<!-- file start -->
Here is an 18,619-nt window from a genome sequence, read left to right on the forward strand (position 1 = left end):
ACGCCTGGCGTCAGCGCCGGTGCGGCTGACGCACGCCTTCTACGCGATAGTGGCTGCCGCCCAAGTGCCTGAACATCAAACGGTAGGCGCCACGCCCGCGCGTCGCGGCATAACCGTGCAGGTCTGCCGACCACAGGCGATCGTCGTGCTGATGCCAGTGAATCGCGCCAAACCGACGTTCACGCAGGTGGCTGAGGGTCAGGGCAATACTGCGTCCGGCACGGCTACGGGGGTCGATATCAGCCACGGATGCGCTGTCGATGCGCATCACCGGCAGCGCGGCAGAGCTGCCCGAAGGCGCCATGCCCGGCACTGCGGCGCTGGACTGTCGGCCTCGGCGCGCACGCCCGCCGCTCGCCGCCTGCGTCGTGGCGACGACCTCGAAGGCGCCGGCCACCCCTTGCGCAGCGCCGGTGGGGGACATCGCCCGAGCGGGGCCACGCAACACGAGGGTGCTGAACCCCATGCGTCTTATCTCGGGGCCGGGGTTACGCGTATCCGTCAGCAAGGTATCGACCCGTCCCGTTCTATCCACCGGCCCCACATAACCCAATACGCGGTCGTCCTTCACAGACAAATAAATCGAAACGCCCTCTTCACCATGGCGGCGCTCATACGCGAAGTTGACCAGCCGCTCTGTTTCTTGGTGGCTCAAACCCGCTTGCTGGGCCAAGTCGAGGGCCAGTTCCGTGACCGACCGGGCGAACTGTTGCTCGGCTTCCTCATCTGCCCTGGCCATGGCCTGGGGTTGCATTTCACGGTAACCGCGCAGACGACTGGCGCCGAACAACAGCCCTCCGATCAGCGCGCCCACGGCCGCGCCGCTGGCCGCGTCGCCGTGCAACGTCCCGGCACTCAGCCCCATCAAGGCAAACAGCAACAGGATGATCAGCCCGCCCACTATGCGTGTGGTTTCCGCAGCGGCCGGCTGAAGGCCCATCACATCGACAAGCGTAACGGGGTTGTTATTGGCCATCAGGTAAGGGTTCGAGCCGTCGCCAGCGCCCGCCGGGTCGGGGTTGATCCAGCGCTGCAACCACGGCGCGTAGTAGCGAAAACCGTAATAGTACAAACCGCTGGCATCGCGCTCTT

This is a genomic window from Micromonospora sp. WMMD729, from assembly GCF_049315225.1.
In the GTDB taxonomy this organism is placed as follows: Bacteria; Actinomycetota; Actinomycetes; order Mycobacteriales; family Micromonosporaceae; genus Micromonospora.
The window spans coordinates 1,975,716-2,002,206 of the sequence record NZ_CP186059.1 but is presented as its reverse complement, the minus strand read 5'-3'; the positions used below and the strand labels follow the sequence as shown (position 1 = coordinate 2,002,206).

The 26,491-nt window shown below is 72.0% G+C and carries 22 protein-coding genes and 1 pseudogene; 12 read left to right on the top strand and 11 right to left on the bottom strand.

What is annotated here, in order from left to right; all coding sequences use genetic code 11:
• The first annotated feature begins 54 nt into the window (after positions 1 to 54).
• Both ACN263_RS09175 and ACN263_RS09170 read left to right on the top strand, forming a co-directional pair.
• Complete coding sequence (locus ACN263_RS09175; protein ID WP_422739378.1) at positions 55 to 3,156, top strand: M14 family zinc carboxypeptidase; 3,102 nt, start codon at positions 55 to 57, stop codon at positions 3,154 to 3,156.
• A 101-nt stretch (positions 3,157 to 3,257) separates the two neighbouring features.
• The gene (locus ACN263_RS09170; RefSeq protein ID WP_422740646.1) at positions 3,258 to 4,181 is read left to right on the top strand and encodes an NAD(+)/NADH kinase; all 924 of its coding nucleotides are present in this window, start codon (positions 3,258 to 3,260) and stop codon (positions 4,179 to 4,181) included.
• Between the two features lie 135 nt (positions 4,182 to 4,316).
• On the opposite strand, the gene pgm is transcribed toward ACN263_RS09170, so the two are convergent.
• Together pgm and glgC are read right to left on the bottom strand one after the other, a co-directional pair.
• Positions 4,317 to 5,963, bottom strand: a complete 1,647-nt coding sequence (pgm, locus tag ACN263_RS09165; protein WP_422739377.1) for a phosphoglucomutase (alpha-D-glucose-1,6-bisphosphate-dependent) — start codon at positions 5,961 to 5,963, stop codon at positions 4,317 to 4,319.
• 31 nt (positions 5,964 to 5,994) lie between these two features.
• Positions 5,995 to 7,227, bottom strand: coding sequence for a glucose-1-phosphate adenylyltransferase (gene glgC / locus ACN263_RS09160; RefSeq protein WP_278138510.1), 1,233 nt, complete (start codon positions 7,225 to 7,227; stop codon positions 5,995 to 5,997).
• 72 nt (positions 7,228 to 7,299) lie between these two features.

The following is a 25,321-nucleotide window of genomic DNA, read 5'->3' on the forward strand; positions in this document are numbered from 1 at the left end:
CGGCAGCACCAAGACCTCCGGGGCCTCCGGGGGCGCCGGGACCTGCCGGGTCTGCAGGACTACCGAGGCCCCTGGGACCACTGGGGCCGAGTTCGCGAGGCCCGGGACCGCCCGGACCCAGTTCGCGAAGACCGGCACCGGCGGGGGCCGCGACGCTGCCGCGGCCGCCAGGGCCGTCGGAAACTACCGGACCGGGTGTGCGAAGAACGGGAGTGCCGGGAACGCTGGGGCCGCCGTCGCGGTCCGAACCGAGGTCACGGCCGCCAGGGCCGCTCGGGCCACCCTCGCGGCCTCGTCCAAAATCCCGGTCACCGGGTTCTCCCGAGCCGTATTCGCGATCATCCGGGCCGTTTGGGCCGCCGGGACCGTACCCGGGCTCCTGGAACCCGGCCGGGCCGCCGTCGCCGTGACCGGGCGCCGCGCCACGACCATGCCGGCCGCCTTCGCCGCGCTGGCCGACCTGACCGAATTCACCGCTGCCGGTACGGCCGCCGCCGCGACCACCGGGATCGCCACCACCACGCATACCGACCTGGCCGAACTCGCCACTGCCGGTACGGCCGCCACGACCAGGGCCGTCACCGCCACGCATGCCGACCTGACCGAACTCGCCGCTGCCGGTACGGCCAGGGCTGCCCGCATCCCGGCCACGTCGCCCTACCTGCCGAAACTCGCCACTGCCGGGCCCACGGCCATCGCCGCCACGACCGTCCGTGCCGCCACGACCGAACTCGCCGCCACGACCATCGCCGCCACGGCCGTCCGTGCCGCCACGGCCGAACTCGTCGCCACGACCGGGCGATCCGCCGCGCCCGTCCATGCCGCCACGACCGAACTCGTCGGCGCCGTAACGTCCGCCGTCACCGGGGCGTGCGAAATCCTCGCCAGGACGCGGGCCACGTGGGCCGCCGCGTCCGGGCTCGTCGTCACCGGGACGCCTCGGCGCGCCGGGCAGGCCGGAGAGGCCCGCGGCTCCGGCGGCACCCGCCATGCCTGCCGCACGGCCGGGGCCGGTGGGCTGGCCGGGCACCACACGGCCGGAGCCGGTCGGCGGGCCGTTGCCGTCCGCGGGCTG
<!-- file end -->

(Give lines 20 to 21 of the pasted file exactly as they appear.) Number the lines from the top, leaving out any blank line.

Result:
The following is a 25,321-nucleotide window of genomic DNA, read 5'->3' on the forward strand; positions in this document are numbered from 1 at the left end:
CGGCAGCACCAAGACCTCCGGGGCCTCCGGGGGCGCCGGGACCTGCCGGGTCTGCAGGACTACCGAGGCCCCTGGGACCACTGGGGCCGAGTTCGCGAGGCCCGGGACCGCCCGGACCCAGTTCGCGAAGACCGGCACCGGCGGGGGCCGCGACGCTGCCGCGGCCGCCAGGGCCGTCGGAAACTACCGGACCGGGTGTGCGAAGAACGGGAGTGCCGGGAACGCTGGGGCCGCCGTCGCGGTCCGAACCGAGGTCACGGCCGCCAGGGCCGCTCGGGCCACCCTCGCGGCCTCGTCCAAAATCCCGGTCACCGGGTTCTCCCGAGCCGTATTCGCGATCATCCGGGCCGTTTGGGCCGCCGGGACCGTACCCGGGCTCCTGGAACCCGGCCGGGCCGCCGTCGCCGTGACCGGGCGCCGCGCCACGACCATGCCGGCCGCCTTCGCCGCGCTGGCCGACCTGACCGAATTCACCGCTGCCGGTACGGCCGCCGCCGCGACCACCGGGATCGCCACCACCACGCATACCGACCTGGCCGAACTCGCCACTGCCGGTACGGCCGCCACGACCAGGGCCGTCACCGCCACGCATGCCGACCTGACCGAACTCGCCGCTGCCGGTACGGCCAGGGCTGCCCGCATCCCGGCCACGTCGCCCTACCTGCCGAAACTCGCCACTGCCGGGCCCACGGCCATCGCCGCCACGACCGTCCGTGCCGCCACGACCGAACTCGCCGCCACGACCATCGCCGCCACGGCCGTCCGTGCCGCCACGGCCGAACTCGTCGCCACGACCGGGCGATCCGCCGCGCCCGTCCATGCCGCCACGACCGAACTCGTCGGCGCCGTAACGTCCGCCGTCACCGGGGCGTGCGAAATCCTCGCCAGGACGCGGGCCACGTGGGCCGCCGCGTCCGGGCTCGTCGTCACCGGGACGCCTCGGCGCGCCGGGCAGGCCGGAGAGGCCCGCGGCTCCGGCGGCACCCGCCATGCCTGCCGCACGGCCGGGGCCGGTGGGCTGGCCGGGCACCACACGGCCGGAGCCGGTCGGCGGGCCGTTGCCGTCCGCGGGCTG